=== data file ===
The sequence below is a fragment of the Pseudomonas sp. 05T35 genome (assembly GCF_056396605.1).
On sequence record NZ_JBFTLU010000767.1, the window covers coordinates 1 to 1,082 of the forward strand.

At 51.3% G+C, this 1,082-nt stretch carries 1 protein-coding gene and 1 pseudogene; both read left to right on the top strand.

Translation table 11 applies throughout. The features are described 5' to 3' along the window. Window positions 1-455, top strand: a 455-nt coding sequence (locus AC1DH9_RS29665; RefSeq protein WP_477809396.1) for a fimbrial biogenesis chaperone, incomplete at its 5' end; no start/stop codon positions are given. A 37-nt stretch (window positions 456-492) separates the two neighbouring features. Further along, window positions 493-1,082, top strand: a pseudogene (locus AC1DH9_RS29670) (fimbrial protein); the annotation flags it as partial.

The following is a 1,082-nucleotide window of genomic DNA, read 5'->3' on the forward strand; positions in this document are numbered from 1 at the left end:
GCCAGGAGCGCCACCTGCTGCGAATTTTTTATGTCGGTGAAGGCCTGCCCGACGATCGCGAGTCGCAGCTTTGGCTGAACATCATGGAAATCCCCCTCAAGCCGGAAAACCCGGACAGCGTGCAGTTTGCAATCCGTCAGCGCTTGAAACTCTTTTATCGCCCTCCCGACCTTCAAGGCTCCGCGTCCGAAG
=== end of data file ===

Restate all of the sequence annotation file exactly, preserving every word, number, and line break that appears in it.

The sequence below is a fragment of the Pseudomonas sp. 05T35 genome (assembly GCF_056396605.1).
On sequence record NZ_JBFTLU010000767.1, the window covers coordinates 1 to 1,082 of the forward strand.

At 51.3% G+C, this 1,082-nt stretch carries 1 protein-coding gene and 1 pseudogene; both read left to right on the top strand.

Translation table 11 applies throughout. The features are described 5' to 3' along the window. Window positions 1-455, top strand: a 455-nt coding sequence (locus AC1DH9_RS29665; RefSeq protein WP_477809396.1) for a fimbrial biogenesis chaperone, incomplete at its 5' end; no start/stop codon positions are given. A 37-nt stretch (window positions 456-492) separates the two neighbouring features. Further along, window positions 493-1,082, top strand: a pseudogene (locus AC1DH9_RS29670) (fimbrial protein); the annotation flags it as partial.

The following is a 1,082-nucleotide window of genomic DNA, read 5'->3' on the forward strand; positions in this document are numbered from 1 at the left end:
GCCAGGAGCGCCACCTGCTGCGAATTTTTTATGTCGGTGAAGGCCTGCCCGACGATCGCGAGTCGCAGCTTTGGCTGAACATCATGGAAATCCCCCTCAAGCCGGAAAACCCGGACAGCGTGCAGTTTGCAATCCGTCAGCGCTTGAAACTCTTTTATCGCCCTCCCGACCTTCAAGGCTCCGCGTCCGAAG